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How UC Will Change Its Admissions Process After The College Bribery Scandal

The Operation Varsity Blues scandal has impacted more than just the people who have been arrested and charged in the college bribery cases. Thanks to some high profile people like actresses Lori Loughlin and Felicity Huffman, who were both charged separately for their roles in allegedly using bribery to secure their children's admission to high profile colleges, a greater spotlight has been placed on colleges around the country, causing many administrations to change their admissions process.

There were California universities such as USC and U.C.L.A. that had coaches who allegedly took bribes to place the children of the rich and famous on their sports team rosters, despite those children never participating in their sport throughout their college experience. The University of California, which features nine different campuses for graduate and undergraduate degrees as well as a number of other educational centers across the state has revealed they will be instituting a series of changes in their admissions process in hopes of avoiding any opportunities for fraud or bribery in the future.

University of California president Janet Napolitano told the New York Times about the changes the University would be implementing and why they're so important. She mentioned that UC receives on average, 220,000 applications a year, and after learning that the U.C.L.A soccer coach was allegedly involved in one of the cases, Napolitano said that she "asked our chief audit officer to survey and do a process review of where we were, what improvements could be made to our system to bolster our defenses against others who may try to game the system."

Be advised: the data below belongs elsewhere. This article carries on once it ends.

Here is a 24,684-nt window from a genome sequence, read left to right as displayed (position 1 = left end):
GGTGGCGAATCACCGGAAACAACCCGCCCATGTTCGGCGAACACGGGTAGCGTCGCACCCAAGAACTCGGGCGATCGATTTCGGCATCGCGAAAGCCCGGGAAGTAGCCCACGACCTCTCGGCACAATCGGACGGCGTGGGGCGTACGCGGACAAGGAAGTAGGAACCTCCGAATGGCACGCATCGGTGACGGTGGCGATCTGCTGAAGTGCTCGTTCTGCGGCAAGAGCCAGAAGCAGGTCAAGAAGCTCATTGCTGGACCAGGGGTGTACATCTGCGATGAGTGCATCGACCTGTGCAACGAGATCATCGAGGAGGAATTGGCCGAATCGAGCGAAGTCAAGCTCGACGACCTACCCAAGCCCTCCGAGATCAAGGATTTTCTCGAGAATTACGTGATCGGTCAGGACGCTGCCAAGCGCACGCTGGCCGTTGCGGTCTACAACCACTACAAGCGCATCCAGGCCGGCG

The findings of the audit stated that while the University is "confident that the UC admissions process is effective overall and has established safeguards in place," their goal was to "provide an admissions process that represents a fair and level playing field for all those who apply."

That includes requesting "clearer documentation"] regarding admissions, improved verification protocols, especially in regards to student-athletes, and stronger procedures in all aspects of the admissions process from managing potential conflicts of interest improved IT system access control and making sure everyone is trained properly on all compliance new protocols.

Napolitano reassured the NYT that all students will be fairly and equally evaluated when applying to UC. "I would say to students that we hold ourselves to a very high standard, that we are taking proactive steps to strengthen and protect the integrity of the admissions process and that they will be evaluated on their merits."

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